South Korea’s main parties agreed Sunday to make bipartisan efforts to contain the Middle East respiratory syndrome and assuage mounting public fear.
The governing Saenuri Party and the main opposition New Politics Alliance for Democracy agreed to create a special parliamentary committee to slow the MERS crisis and prevent potential outbreaks of other infectious diseases.
They also decided to pass relevant laws in an upcoming parliamentary session while urging the government to consider raising the MERS alert level and to better communicate with local municipalities and relevant ministries.
The move came as part of lawmakers’ efforts to prioritize the outbreak during the June parliamentary session which had been widely expected to become a battlefield over the new prime minister nomination and a controversial new legislative law.
“At a time of national emergency, the ruling and opposition party should join hands to dissolve the public fear and overcome the crisis,” said Saenuri chairman Kim Moo-sung.
NPAD leader Moon Jae-in also voiced his support and said the meeting was productive. “Now we are able to relay information between the central government and local municipalities in real time. And we agreed to do the information sharing quickly and accurately. It is a huge step forward,” said Moon.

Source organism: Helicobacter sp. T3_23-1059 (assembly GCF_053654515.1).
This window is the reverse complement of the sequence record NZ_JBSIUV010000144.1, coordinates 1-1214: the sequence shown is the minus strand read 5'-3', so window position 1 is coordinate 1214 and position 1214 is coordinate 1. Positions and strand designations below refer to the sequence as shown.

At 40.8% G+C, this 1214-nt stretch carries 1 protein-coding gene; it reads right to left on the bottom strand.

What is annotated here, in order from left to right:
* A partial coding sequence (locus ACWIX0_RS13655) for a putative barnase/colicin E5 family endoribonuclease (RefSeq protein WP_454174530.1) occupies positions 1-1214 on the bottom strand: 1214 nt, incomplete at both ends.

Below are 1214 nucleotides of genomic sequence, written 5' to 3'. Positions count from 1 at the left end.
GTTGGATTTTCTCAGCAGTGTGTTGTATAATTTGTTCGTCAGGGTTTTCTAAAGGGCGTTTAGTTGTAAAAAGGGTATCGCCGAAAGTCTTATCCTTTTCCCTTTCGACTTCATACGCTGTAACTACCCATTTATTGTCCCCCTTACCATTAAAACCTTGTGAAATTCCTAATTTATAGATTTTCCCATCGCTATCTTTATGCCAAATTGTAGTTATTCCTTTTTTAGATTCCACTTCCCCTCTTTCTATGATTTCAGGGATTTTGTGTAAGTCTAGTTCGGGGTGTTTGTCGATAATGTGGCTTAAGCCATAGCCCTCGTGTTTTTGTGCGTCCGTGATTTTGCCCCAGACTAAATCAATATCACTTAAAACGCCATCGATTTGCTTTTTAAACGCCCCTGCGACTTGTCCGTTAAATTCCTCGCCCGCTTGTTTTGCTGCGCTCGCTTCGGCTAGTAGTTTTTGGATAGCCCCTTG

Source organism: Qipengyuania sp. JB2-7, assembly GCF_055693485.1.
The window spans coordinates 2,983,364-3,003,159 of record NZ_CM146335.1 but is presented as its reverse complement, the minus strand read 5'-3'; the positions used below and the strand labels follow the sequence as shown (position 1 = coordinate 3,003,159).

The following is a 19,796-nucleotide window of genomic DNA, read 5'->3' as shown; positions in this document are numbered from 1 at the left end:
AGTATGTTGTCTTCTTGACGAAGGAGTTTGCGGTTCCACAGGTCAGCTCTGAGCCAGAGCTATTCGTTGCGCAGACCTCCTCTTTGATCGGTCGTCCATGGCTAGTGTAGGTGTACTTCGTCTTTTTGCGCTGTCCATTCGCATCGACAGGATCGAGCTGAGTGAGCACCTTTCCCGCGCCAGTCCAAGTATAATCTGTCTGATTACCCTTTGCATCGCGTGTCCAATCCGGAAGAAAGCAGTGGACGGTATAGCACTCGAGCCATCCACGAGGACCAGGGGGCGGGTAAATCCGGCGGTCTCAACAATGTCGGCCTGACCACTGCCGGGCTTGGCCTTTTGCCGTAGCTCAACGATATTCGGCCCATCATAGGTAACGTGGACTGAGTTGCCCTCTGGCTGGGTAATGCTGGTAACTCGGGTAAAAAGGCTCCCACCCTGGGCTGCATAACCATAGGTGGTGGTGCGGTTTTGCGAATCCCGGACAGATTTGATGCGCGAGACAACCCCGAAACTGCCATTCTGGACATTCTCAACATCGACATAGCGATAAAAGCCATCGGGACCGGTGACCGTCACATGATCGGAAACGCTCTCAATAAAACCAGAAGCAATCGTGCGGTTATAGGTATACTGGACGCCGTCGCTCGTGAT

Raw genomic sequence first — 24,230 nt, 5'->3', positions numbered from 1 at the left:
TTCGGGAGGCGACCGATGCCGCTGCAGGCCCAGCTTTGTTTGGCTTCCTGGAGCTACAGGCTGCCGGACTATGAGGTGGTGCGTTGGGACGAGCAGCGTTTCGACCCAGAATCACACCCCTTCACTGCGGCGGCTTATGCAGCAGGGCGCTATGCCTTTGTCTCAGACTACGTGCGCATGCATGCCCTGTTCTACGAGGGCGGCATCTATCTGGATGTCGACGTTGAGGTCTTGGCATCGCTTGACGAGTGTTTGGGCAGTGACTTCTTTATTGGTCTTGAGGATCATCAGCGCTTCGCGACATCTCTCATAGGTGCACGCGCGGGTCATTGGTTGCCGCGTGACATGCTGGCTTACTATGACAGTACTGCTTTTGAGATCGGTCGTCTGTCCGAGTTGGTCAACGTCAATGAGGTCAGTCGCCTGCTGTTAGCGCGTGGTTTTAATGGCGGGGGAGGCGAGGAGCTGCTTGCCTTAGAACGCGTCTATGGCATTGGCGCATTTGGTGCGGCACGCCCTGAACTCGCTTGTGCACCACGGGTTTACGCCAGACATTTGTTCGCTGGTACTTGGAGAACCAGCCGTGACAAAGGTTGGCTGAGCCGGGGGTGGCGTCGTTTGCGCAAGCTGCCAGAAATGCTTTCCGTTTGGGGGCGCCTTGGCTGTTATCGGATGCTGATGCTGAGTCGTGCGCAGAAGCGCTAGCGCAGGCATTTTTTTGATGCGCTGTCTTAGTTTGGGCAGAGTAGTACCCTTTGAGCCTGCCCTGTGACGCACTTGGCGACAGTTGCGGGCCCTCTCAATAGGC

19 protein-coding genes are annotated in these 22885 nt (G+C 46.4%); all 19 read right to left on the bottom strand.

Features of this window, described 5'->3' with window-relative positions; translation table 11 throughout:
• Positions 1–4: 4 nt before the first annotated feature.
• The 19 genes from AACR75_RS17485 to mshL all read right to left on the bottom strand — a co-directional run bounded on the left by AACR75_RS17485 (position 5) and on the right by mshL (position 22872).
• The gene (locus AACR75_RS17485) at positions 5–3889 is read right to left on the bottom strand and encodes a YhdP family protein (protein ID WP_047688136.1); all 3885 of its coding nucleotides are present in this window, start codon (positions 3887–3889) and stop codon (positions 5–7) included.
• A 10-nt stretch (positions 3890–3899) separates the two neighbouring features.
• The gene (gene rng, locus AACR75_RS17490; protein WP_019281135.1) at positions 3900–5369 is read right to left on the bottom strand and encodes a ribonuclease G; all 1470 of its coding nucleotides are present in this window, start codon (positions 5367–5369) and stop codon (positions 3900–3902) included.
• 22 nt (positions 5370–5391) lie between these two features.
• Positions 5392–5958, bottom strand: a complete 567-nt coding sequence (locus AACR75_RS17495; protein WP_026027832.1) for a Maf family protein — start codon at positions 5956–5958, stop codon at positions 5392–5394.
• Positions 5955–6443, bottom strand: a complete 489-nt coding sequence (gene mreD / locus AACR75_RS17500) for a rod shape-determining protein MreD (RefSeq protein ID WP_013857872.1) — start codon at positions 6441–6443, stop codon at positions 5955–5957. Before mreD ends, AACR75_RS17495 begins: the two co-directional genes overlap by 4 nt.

NPAD had demanded the government publicize relevant MERS information to the public and share it with local authorities. The government, on the same day, disclosed the names of six hospitals with confirmed MERS cases and 18 others that MERS patients had visited.
Rival parties also agreed to pass MERS-related laws in the June parliamentary session. The laws are designed to beef up measures for quarantine, refine the government’s manuals for an outbreak of diseases and formulate aid programs to the victims, according to a statement released after the meeting.
They also decided to provide assistance to the MERS patients and medical workers. They will give financial aid to the patients and provide medical workers with technical assistance, such as giving to them masks and other protective gear and medical equipment.
Despite commendable bipartisan agreement, rival parties have continued to quarrel over the new legislative law that empowers lawmakers to demand an amendment of government decrees.
The Saenuri chief reportedly raised the issue during the meeting. He asserted that the law does not have a mandatory clause to force the government to review its decrees, but the NPAD rejected his argument.
Meanwhile, the NPAD demanded the Saenuri Party postpone the scheduled parliamentary hearing of Prime Minister-designate Hwang Kyo-ahn, saying that the nominee had failed to submit relevant documents for the hearing. Saenuri Party, however, rejected the request immediately.
By Yeo Jun-suk (firstname.lastname@example.org